A new study published in JAMA reveals that people who were obese when they were diagnosed with diabetes had a lower rate of total and noncardiovascular deaths compared to those who were of normal weight.
"Type 2 diabetes in normal-weight adults is an understudied representation of the metabolically obese normal-weight phenotype that has become increasingly common over time. It is not known whether the ''obesity paradox'' that has been observed in chronic diseases such as heart failure, chronic kidney disease, and hypertension extends to adults who are normal weight at the time of incident diabetes," according to background information in the article
Mercedes R. Carnethon, Ph.D., of the Feinberg School of Medicine, Northwestern University, Chicago, and colleagues conducted a study to compare mortality between participants who were normal weight and overweight/obese at the time of new adult-onset diabetes. The study consisted of a pooled analysis of 5 longitudinal studies with a total of 2,625 participants with new diabetes. Included were men and women (older than 40 years of age) who developed incident diabetes based on fasting glucose 126 mg/dL or greater or newly initiated diabetes medication and who had concurrent measurements of body mass index (BMI). Participants were classified as normal weight if their BMI was 18.5 to 24.99 or overweight/obese if BMI was 25 or greater. Half (50 percent) of the participants were women, 36 percent were non-white.
The proportion of adults who were normal weight at the time of incident diabetes ranged from 9 percent to 21 percent (overall 12 percent). During follow-up, 449 participants died: 178 (6.8 percent) from cardiovascular causes and 253 (10.4 percent) from noncardiovascular causes; 18 causes of death were unidentified. In the pooled sample, total mortality and cardiovascular and noncardiovascular mortality were higher in normal-weight participants as compared with rates among overweight or obese participants. Following adjustment for certain variables, the researchers found that participants with normal-weight diabetes experienced a significantly elevated total mortality and noncardiovascular mortality. While cardiovascular mortality was elevated, the association was not statistically significant.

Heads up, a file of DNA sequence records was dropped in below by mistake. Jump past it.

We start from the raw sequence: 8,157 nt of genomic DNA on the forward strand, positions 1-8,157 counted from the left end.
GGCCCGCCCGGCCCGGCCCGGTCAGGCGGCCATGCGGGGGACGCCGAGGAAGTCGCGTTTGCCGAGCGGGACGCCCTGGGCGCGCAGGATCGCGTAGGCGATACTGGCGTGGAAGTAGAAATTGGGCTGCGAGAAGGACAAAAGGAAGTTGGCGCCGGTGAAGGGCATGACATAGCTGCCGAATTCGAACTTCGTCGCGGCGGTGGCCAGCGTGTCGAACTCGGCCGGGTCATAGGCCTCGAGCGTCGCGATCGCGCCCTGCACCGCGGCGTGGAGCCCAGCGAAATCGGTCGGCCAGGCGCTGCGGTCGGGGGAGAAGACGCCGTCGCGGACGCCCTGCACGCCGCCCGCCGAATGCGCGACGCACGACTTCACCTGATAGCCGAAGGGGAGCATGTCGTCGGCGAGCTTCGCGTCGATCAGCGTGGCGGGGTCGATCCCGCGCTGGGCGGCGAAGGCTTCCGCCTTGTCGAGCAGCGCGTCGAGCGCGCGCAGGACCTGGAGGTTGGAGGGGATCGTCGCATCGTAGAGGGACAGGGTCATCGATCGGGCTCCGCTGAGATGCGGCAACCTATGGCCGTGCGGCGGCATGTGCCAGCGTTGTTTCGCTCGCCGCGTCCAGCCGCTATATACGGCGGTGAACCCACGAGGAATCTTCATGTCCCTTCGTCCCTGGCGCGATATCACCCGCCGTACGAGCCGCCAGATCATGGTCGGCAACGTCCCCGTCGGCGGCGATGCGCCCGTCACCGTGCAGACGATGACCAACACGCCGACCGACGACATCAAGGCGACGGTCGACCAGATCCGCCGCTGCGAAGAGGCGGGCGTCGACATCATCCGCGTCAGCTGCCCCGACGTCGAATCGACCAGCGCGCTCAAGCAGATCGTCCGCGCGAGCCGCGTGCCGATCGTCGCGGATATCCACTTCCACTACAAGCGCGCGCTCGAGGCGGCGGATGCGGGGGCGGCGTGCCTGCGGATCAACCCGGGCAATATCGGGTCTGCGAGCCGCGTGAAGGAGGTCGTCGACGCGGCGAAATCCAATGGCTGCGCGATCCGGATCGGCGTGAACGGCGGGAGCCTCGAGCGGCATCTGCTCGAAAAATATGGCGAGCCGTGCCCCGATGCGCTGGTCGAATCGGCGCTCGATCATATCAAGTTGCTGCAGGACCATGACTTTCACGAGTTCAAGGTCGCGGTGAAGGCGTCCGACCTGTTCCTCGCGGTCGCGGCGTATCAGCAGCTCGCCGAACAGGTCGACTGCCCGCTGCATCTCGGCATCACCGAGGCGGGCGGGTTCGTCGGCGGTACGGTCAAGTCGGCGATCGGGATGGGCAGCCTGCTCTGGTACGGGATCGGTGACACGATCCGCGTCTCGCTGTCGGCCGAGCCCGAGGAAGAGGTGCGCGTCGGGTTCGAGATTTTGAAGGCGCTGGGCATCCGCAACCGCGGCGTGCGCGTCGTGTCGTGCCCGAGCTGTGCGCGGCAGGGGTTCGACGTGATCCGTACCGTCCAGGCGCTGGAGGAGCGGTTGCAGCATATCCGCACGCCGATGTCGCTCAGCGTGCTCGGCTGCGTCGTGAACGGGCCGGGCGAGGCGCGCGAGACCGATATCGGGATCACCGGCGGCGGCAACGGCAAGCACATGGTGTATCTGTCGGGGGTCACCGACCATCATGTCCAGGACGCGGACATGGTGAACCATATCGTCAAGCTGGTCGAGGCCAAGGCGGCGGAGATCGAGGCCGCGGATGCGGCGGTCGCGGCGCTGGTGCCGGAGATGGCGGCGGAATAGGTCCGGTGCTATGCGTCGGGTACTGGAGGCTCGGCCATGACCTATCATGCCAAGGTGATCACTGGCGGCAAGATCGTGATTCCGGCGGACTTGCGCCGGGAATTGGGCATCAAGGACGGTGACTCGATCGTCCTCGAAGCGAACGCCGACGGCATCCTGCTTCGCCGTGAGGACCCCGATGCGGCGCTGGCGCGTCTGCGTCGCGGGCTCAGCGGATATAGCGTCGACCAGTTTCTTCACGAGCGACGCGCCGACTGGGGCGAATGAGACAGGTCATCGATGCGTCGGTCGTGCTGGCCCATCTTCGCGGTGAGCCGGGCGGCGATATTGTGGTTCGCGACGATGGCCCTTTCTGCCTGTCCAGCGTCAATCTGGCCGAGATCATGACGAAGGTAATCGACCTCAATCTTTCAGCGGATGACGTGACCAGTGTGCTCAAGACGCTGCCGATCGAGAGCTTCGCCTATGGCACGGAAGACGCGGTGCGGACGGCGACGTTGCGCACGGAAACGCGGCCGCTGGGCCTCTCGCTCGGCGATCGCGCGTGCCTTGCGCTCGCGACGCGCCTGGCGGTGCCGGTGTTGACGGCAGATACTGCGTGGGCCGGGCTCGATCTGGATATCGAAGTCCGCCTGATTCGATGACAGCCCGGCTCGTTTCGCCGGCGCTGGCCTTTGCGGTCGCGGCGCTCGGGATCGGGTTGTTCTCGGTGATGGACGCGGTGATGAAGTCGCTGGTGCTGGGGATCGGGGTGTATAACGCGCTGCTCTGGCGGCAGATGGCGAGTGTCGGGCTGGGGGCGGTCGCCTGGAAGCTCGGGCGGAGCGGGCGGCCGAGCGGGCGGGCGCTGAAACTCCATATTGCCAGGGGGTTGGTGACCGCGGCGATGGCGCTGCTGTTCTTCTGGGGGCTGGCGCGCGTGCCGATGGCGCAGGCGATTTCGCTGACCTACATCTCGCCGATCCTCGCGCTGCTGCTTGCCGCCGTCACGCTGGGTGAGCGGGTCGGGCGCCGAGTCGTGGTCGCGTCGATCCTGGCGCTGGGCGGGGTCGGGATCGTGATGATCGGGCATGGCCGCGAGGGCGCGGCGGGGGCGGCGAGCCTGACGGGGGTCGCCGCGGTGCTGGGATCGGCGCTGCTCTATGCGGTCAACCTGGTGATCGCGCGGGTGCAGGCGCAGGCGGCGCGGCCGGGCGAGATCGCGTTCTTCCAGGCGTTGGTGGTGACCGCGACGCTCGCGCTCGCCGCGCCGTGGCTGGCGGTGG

"These findings are relevant to segments of the U.S. population, including older adults and nonwhite persons (e.g., Asian, black), who are more likely to experience normal-weight diabetes."
The researchers write that mechanisms to explain their findings are unknown. "However, previous research suggests that normal-weight persons with diabetes have a different genetic profile than overweight or obese persons with diabetes. If those same genetic variants that predispose to diabetes are associated with other illnesses, these individuals may be ''genetically loaded'' toward experiencing higher mortality. Future research in normal-weight persons with diabetes should test these genetic hypotheses, along with other plausible mechanisms to account for higher mortality, including inflammation, the distribution and action of adipose tissue, atherosclerosis burden and the composition of fatty plaques, and pancreatic beta-cell function."
(JAMA. 2012;308:581-590. Available pre-embargo to the media at http://media.jamanetwork.com)
Editor''s Note: This research is funded by a National Institute of Diabetes and Digestive and Kidney Disease grant. All authors have completed and submitted the ICMJE Form for Disclosure of Potential Conflicts of Interest and none were reported.
Editorial: Beyond the Obesity Paradox in Diabetes - Fitness, Fatness, and Mortality
In an accompanying editorial, Hermes Florez, M.D., M.P.H., Ph.D., and Sumaya Castillo-Florez, M.D., M.P.H., of the University of Miami Miller School of Medicine, and Miami Veterans Affairs Healthcare System, write that "the article by Carnethon et al addresses an emerging challenge regarding diabetes and weight status."
"This could be a wake-up call for timely prevention and management to reduce adverse outcomes in all patients with type 2 diabetes, particularly in those metabolically obese normal-weight at diagnosis, who may have a false sense of protection because they are not overweight or obese. Standards of diabetes care recommend weight loss for all overweight or obese individuals who have diabetes. Low carbohydrate, low-fat, calorie-restricted, or Mediterranean diets may be effective weight-loss strategies in these individuals. The additional benefits of increased physical activity and behavior modification strategies may lead to the successful implementation of weight management and healthy living programs for all patients with diabetes. It is important to understand how diabetes duration relates to the benefits of intentional weight loss, as well as the clinical consequence associated with sarcopenic obesity and bone loss in older adults with or at high risk for diabetes."
(JAMA. 2012;308:619-620. Available pre-embargo to the media at http://media.jamanetwork.com)
Editor''s Note: Support was provided by the Department of Veterans Affairs Geriatrics Research, Education, and Clinical Center program and a grant from the National Institutes of Health and Department of Health and Human Services. Both authors have completed and submitted the ICMJE Form for Disclosure of Potential Conflicts of Interest and none were reported.